ICON Aircraft: Your Personal Flying Machine
A few weeks ago I had the chance to take a seat in what some are calling, “The best thing to happen in aviation in decades.” Yes, I got to sit in the ICON, a private flying vehicle that looks like something from a James Bond movie. It is not an airplane, but a Light Sport Aircraft, which means that you don’t have to have a full-on pilot’s license to fly this crazy machine.
The event was a who’s who of the aviation industry. There, sharing stories and talking shop, were Philip Condit, the past Chairman and Chief Executive Officer of Boeing, and Joel Peterson the Chairman of the Board at JetBlue.
The event was the culmination of changes that started years ago at the FAA (Federal Aviation Administration). In 2004, the FAA dramatically changed some serious regulations and created the new Light Sport Aircraft category, which opened up the skies to new types of flying vehicles. That’s where ICON comes in. ICON Aircraft’s sole purpose is: To bring the freedom, excitement, and adventure of flying to all who have dreamed of flight. That includes you – if you have an extra $140k hanging around. Just this year, ICON Aircraft has released the first in its line of sport aircrafts, the ICON A5. I guess A1 was already taken.
With these new, leaner FAA rules locked and loaded, ICON believes that consumer-focused sport aircraft can do for recreational flying what Jet Skis did for boating. Ironically, if you ask sailors how they feel about Jet Skis, the answer is not necessarily a positive one. But, I do have to admit that the ICON looks quite impressive. It can take off and land both on land and in water, and the wings are retractable so you can store it in your garage, right next to your Hummer.
The folks in marketing say “ICON’s sport aircraft is not only designed to deliver an amazing and safe flying experience, but also to inspire us the way great sports cars do.” Based on my personal experience, there are quite a few people I would not trust behind the wheel of a super-fast Maserati. So, I looked into what it takes to actually fly one of these bad boys, and, thankfully, you can’t just show up at a dealership and fly away with an ICON. Based on the FAA’s Sport Pilot certificate, here is what you need to accomplish before you can take off:
Before a trainee can start the solo phase of flight training, a Student Sport Pilot Certificate must be issued by the Federal Aviation Administration (FAA). These may be obtained from an FAA Flight Standards District Office or FAA Designated Pilot Examiner.
To qualify for the Sport pilot certificate, an applicant must:
- Be at least 17 years of age
- Be able to read, speak, write, and understand English
- Log at least 20 hours of flight time of which at least
- 15 hours must be dual instruction with a qualified flight instructor
- 2 hours must be cross-country dual instruction
- 5 hours must be solo flight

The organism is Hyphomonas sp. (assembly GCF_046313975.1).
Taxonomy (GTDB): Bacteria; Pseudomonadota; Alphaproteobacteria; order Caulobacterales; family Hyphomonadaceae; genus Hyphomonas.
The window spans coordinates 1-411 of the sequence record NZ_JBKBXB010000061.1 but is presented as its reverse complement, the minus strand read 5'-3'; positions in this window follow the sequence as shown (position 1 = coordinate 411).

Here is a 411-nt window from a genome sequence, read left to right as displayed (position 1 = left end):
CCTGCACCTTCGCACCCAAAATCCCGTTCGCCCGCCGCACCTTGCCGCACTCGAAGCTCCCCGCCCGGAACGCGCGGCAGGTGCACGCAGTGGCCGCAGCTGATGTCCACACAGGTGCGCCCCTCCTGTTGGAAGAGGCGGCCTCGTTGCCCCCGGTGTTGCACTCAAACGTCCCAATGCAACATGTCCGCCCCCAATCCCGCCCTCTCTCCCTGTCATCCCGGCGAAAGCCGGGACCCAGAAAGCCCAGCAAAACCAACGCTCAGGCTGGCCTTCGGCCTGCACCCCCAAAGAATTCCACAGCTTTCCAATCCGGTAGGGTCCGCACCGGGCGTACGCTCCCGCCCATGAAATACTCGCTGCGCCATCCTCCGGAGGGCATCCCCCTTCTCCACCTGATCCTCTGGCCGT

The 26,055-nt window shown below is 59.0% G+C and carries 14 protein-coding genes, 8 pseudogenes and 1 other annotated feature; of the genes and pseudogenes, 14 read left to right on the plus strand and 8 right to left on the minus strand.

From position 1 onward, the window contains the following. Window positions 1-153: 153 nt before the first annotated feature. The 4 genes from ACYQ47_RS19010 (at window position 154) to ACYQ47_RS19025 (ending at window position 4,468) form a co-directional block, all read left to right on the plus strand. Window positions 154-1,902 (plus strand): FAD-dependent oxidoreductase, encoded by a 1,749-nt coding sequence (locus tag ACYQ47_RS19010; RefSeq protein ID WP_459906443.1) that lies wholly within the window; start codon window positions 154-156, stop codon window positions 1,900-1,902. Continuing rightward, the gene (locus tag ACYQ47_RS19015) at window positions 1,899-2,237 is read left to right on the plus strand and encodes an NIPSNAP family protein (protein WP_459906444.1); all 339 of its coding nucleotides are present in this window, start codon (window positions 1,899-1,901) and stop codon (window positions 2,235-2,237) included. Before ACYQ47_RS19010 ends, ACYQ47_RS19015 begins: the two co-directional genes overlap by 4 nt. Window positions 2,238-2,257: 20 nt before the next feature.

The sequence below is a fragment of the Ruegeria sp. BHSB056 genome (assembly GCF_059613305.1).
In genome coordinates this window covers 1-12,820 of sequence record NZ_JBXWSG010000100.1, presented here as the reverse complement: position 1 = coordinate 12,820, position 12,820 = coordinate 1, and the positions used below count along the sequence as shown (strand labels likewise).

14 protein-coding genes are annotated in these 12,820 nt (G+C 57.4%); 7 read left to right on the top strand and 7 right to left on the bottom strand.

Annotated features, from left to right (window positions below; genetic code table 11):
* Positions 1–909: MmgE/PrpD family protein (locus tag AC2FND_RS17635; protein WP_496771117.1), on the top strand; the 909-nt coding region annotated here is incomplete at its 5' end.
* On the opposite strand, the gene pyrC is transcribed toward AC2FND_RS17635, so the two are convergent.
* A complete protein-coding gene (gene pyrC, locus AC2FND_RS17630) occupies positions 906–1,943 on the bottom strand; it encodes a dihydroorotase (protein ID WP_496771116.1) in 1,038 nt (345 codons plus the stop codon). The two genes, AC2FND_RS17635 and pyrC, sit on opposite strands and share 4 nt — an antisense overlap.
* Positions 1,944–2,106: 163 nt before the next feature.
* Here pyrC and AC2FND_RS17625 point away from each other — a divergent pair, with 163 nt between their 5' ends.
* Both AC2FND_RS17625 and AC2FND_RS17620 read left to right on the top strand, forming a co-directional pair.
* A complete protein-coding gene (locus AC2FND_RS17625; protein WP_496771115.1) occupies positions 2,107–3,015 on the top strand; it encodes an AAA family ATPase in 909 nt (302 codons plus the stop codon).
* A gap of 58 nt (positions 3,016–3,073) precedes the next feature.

- Fly one solo cross-country flight over a total distance of 75 or more nautical miles to two different destinations to a full-stop landing. At least one leg of this cross-country must be over a total distance of at least 25 nautical miles (46 km).
- Have received 3 hours of dual instruction in the preceding 60 days
- Pass a written test
- Pass a practical test
- Have a valid US State drivers license AND not been rejected for your last Airman Medical Certificate
- …or have a current 3rd class or higher Airman Medical Certificate
The restrictions placed on a Pilot exercising the privileges of a Sport pilot certificate are:
- No more than one passenger
- Daytime flight only
- No flight above 10,000 feet
- No flight in any of the airspace classes that require radio communication
Whew, I was a bit worried there for a minute. Heaven forbid that any Tom, Dick, or Harry could start one of these ICONs up and take it for a pleasure flight. Luckily, there are no beer holders in the aircraft either.
ICON was founded in 2005 by Kirk Hawkins. Hawkins, a graduate from Stanford Business School, is an accomplished engineer, former U.S. Air Force F-16 pilot, and long-time motorsport enthusiast. ICON’s engineering and development team came from Burt Rutan’s famed Scaled Composites, which created such record-setting projects as Voyager, Global Flyer, the X-Prize winning SpaceShipOne, and Virgin Galactic’s SpaceShipTwo.
I tried to get a hold of my friend Richard Branson to ask him what he thought about the ICON, but he was out on his private island bobbing around in his new Necker Nymph, which is kind of like the underwater version of the ICON, without the possibility of a crash and burn on land. I admit, the ICON is sexy. As someone who has learned how to fly airplanes, I trust that the barriers to entry are steep enough that it’s going to stop a lot of rich fools from buying one just to tool around in and impress their friends. Flying is a serious sport and ICON looks like a serious player in a new class of aircrafts that could change the way we think about commuting, playing, flying, and traveling. But for now, I’ll stick to flying in real airplanes and sailing in boats. That is, unless the founder, Kirk Hawkins, wants to take me for a ride and show me how well he can fly his ICON.
If you want to check out the ICON, visit their website.